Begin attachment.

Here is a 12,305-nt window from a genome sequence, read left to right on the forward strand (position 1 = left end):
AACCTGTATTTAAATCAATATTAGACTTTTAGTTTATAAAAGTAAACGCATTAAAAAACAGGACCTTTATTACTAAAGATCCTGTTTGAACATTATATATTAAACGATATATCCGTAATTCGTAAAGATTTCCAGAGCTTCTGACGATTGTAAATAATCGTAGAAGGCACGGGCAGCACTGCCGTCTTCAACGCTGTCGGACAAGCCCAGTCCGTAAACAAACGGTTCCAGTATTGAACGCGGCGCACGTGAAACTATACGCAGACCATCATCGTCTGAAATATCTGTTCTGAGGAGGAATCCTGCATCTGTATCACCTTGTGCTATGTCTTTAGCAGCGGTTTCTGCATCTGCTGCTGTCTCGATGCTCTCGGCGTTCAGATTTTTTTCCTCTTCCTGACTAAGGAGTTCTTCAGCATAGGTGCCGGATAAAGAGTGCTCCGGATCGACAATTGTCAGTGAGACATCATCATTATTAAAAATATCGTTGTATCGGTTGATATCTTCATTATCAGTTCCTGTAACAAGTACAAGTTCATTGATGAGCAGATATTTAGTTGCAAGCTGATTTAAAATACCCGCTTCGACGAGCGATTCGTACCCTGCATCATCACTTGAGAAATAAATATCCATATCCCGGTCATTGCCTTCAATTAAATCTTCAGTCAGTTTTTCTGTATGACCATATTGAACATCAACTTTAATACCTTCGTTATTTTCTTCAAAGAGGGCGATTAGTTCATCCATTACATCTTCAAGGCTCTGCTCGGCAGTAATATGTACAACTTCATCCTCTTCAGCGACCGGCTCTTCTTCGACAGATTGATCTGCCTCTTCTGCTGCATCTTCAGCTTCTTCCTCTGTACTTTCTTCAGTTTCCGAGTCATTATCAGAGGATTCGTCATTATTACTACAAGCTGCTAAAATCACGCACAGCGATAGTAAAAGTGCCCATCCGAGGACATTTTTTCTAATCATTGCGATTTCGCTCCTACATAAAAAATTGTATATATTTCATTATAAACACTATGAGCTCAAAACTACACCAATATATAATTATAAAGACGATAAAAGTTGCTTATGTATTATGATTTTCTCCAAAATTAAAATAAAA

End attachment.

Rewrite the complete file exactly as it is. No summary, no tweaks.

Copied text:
Here is a 12,305-nt window from a genome sequence, read left to right on the forward strand (position 1 = left end):
AACCTGTATTTAAATCAATATTAGACTTTTAGTTTATAAAAGTAAACGCATTAAAAAACAGGACCTTTATTACTAAAGATCCTGTTTGAACATTATATATTAAACGATATATCCGTAATTCGTAAAGATTTCCAGAGCTTCTGACGATTGTAAATAATCGTAGAAGGCACGGGCAGCACTGCCGTCTTCAACGCTGTCGGACAAGCCCAGTCCGTAAACAAACGGTTCCAGTATTGAACGCGGCGCACGTGAAACTATACGCAGACCATCATCGTCTGAAATATCTGTTCTGAGGAGGAATCCTGCATCTGTATCACCTTGTGCTATGTCTTTAGCAGCGGTTTCTGCATCTGCTGCTGTCTCGATGCTCTCGGCGTTCAGATTTTTTTCCTCTTCCTGACTAAGGAGTTCTTCAGCATAGGTGCCGGATAAAGAGTGCTCCGGATCGACAATTGTCAGTGAGACATCATCATTATTAAAAATATCGTTGTATCGGTTGATATCTTCATTATCAGTTCCTGTAACAAGTACAAGTTCATTGATGAGCAGATATTTAGTTGCAAGCTGATTTAAAATACCCGCTTCGACGAGCGATTCGTACCCTGCATCATCACTTGAGAAATAAATATCCATATCCCGGTCATTGCCTTCAATTAAATCTTCAGTCAGTTTTTCTGTATGACCATATTGAACATCAACTTTAATACCTTCGTTATTTTCTTCAAAGAGGGCGATTAGTTCATCCATTACATCTTCAAGGCTCTGCTCGGCAGTAATATGTACAACTTCATCCTCTTCAGCGACCGGCTCTTCTTCGACAGATTGATCTGCCTCTTCTGCTGCATCTTCAGCTTCTTCCTCTGTACTTTCTTCAGTTTCCGAGTCATTATCAGAGGATTCGTCATTATTACTACAAGCTGCTAAAATCACGCACAGCGATAGTAAAAGTGCCCATCCGAGGACATTTTTTCTAATCATTGCGATTTCGCTCCTACATAAAAAATTGTATATATTTCATTATAAACACTATGAGCTCAAAACTACACCAATATATAATTATAAAGACGATAAAAGTTGCTTATGTATTATGATTTTCTCCAAAATTAAAATAAAA